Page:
Biometrics technologies such as fingerprint scanning have not taken off in the financial services sector because they are still too unreliable, particularly as an identifier at banks' ATM machines.
This is the view of Brian Parker, CIO at Cuscal, which provides payments infrastructure for 150 financial institutions and owns and operates the rediATM scheme, one of Australia's largest ATM networks.
"Fingerprint technology has been around for a while [and] it's getting better, but the error rate is still relatively high," Parker says.
"The quality is probably enough for you identify yourself to a phone — would you trust it as your primary identification mechanism when you don't know the extent of how your fingerprint is being validated by a third party? I don't know," he says.
Organisations must tune biometric devices to their risk appetite, he says.
"So the more critical the signature is ... the more you put into the algorithms to validate it. This means that it doesn't take much at all for your fingerprint to become unusable," he says
"It can be a cut or something like that and suddenly it doesn't work. I've heard of people who've actually been working, doing some manual labour, just enough to roughen it [their fingers up] and they don't work."
He said smartphone manufacturers set the tolerance down quite low on their fingerprint scanners so they are only looking for small amounts of patterns on an individual's finger.
Use of other biometrics in financial services, such as iris scanning, is still a long way away, he says.
Still, organisations across multiple sectors are exploring the use of several types of biometric technologies. The Australian Passport Office last November issued a tender for new biometrics technologies.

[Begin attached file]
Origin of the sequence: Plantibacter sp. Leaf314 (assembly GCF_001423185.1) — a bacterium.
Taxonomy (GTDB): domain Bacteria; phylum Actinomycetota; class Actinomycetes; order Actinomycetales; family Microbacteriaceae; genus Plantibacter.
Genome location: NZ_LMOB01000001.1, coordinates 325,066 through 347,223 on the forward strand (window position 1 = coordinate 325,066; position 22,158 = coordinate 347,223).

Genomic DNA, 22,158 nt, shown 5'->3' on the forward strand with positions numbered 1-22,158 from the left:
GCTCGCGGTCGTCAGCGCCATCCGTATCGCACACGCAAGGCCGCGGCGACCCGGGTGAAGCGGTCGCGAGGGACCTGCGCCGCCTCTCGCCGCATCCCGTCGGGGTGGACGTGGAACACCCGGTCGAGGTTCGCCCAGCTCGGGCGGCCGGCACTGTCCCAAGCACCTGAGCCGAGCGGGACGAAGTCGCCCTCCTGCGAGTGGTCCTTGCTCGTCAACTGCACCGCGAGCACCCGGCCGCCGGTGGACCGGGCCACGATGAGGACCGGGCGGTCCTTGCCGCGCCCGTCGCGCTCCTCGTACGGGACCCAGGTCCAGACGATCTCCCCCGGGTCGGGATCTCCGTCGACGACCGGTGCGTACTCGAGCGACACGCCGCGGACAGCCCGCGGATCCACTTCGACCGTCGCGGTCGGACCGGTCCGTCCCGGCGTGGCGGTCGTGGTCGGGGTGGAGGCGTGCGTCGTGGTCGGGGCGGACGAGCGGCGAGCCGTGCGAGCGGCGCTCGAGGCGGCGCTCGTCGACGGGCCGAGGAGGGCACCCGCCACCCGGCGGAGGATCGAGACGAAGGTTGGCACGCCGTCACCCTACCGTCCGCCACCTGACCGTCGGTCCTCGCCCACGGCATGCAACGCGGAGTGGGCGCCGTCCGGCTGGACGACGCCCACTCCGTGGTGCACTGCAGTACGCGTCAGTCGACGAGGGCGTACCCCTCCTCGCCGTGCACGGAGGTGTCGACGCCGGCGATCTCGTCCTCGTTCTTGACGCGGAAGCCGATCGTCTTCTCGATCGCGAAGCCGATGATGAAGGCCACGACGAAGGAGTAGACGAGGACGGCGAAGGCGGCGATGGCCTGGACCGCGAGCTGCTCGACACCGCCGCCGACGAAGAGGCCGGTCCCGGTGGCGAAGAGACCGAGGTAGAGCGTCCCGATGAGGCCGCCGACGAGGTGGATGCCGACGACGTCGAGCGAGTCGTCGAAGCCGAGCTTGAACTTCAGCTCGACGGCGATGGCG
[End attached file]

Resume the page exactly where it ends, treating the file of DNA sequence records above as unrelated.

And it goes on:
The organisation has been using facial recognition for its passport production process since 2005.
In 2012, ANZ Bank said it was exploring using fingerprint recognition technology to replace traditional PIN codes.
Parker said there an interesting discussion under way now about how secure a transaction has to be and how much organisations and consumers are you willing to pay for a certain level of security.
"If you're protecting the front door or the control panel of a nuclear arsenal, you probably want to spend a lot of money on security to make sure it's top grade and nobody can get through it.
If you are trying to protect a $100 transaction on a card, would you apply the same grade of security that you would to get into that nuclear control room?
"That's the catch-22 that we are in. You have to make a risk-based decision on everything you do. If you are happy to trust your phone access to a biometric which you know is not particularly robust, that's fine."
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